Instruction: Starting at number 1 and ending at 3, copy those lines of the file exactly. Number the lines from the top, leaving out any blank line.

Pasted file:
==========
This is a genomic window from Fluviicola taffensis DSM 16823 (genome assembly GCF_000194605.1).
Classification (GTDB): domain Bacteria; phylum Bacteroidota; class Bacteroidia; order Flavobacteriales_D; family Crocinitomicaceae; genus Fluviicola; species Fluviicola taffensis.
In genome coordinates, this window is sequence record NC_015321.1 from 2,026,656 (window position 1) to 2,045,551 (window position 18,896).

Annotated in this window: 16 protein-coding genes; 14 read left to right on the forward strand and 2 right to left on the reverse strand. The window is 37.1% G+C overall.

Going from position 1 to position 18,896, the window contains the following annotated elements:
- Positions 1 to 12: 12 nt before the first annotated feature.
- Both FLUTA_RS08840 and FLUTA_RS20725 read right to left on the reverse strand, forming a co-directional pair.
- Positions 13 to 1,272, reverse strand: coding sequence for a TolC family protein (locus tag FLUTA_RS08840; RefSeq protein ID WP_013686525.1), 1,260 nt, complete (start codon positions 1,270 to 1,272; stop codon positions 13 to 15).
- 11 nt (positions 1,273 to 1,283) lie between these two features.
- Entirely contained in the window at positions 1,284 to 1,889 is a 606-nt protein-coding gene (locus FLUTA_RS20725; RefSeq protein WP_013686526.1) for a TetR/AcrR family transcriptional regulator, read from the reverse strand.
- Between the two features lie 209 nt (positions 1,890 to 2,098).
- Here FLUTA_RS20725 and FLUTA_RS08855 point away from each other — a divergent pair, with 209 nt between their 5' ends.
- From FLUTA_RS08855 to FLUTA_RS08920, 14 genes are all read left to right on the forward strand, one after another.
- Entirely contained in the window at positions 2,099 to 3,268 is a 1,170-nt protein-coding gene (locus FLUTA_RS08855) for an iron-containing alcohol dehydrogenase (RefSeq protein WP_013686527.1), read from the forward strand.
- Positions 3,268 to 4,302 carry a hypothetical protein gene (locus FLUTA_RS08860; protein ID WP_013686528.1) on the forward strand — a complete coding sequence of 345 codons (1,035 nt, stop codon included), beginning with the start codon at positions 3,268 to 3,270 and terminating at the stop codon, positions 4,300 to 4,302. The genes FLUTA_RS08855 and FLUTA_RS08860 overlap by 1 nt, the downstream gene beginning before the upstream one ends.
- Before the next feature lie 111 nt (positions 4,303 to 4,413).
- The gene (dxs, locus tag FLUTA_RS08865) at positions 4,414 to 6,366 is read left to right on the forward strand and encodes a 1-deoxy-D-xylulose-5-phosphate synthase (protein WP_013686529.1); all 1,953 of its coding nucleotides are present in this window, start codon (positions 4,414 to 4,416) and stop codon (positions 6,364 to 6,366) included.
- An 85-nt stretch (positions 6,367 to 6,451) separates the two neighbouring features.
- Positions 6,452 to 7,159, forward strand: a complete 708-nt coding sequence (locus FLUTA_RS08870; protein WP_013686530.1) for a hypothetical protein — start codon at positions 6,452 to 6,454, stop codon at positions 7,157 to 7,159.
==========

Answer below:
This is a genomic window from Fluviicola taffensis DSM 16823 (genome assembly GCF_000194605.1).
Classification (GTDB): domain Bacteria; phylum Bacteroidota; class Bacteroidia; order Flavobacteriales_D; family Crocinitomicaceae; genus Fluviicola; species Fluviicola taffensis.
In genome coordinates, this window is sequence record NC_015321.1 from 2,026,656 (window position 1) to 2,045,551 (window position 18,896).